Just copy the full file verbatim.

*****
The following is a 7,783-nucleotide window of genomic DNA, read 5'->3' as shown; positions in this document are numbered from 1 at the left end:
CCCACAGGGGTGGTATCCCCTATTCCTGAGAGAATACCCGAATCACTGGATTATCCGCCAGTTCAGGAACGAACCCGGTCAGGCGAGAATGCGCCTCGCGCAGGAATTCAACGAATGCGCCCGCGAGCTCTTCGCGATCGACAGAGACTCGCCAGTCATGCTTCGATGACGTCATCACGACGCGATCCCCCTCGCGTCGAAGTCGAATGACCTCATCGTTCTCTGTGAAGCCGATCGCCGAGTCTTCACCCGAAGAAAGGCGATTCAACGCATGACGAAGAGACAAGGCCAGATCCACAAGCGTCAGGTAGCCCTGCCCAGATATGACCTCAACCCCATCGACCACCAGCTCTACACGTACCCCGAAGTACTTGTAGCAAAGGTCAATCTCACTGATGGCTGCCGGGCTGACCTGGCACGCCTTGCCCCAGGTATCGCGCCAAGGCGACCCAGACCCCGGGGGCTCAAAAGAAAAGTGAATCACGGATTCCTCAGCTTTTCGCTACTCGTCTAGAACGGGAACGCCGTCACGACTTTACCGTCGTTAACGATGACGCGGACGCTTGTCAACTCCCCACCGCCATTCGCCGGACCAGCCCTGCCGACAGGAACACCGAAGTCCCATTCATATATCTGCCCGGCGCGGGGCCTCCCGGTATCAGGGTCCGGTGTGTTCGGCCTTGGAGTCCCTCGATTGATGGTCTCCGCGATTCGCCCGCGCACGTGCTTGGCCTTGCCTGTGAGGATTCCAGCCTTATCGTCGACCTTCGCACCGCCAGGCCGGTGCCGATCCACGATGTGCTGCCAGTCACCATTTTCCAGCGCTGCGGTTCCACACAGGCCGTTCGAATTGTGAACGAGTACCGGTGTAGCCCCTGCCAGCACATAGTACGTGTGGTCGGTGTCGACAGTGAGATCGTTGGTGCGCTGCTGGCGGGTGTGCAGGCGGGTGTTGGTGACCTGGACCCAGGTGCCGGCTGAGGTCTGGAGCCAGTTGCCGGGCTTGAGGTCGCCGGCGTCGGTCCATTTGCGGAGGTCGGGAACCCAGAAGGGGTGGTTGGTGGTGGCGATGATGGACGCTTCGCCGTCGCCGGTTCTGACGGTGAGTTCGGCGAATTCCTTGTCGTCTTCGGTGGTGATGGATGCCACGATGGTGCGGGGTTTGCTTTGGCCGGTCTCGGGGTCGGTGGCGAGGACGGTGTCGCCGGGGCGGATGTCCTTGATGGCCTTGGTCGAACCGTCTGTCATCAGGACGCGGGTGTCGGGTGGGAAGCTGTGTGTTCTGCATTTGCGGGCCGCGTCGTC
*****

The following is a 7,783-nucleotide window of genomic DNA, read 5'->3' as shown; positions in this document are numbered from 1 at the left end:
CCCACAGGGGTGGTATCCCCTATTCCTGAGAGAATACCCGAATCACTGGATTATCCGCCAGTTCAGGAACGAACCCGGTCAGGCGAGAATGCGCCTCGCGCAGGAATTCAACGAATGCGCCCGCGAGCTCTTCGCGATCGACAGAGACTCGCCAGTCATGCTTCGATGACGTCATCACGACGCGATCCCCCTCGCGTCGAAGTCGAATGACCTCATCGTTCTCTGTGAAGCCGATCGCCGAGTCTTCACCCGAAGAAAGGCGATTCAACGCATGACGAAGAGACAAGGCCAGATCCACAAGCGTCAGGTAGCCCTGCCCAGATATGACCTCAACCCCATCGACCACCAGCTCTACACGTACCCCGAAGTACTTGTAGCAAAGGTCAATCTCACTGATGGCTGCCGGGCTGACCTGGCACGCCTTGCCCCAGGTATCGCGCCAAGGCGACCCAGACCCCGGGGGCTCAAAAGAAAAGTGAATCACGGATTCCTCAGCTTTTCGCTACTCGTCTAGAACGGGAACGCCGTCACGACTTTACCGTCGTTAACGATGACGCGGACGCTTGTCAACTCCCCACCGCCATTCGCCGGACCAGCCCTGCCGACAGGAACACCGAAGTCCCATTCATATATCTGCCCGGCGCGGGGCCTCCCGGTATCAGGGTCCGGTGTGTTCGGCCTTGGAGTCCCTCGATTGATGGTCTCCGCGATTCGCCCGCGCACGTGCTTGGCCTTGCCTGTGAGGATTCCAGCCTTATCGTCGACCTTCGCACCGCCAGGCCGGTGCCGATCCACGATGTGCTGCCAGTCACCATTTTCCAGCGCTGCGGTTCCACACAGGCCGTTCGAATTGTGAACGAGTACCGGTGTAGCCCCTGCCAGCACATAGTACGTGTGGTCGGTGTCGACAGTGAGATCGTTGGTGCGCTGCTGGCGGGTGTGCAGGCGGGTGTTGGTGACCTGGACCCAGGTGCCGGCTGAGGTCTGGAGCCAGTTGCCGGGCTTGAGGTCGCCGGCGTCGGTCCATTTGCGGAGGTCGGGAACCCAGAAGGGGTGGTTGGTGGTGGCGATGATGGACGCTTCGCCGTCGCCGGTTCTGACGGTGAGTTCGGCGAATTCCTTGTCGTCTTCGGTGGTGATGGATGCCACGATGGTGCGGGGTTTGCTTTGGCCGGTCTCGGGGTCGGTGGCGAGGACGGTGTCGCCGGGGCGGATGTCCTTGATGGCCTTGGTCGAACCGTCTGTCATCAGGACGCGGGTGTCGGGTGGGAAGCTGTGTGTTCTGCATTTGCGGGCCGCGTCGTC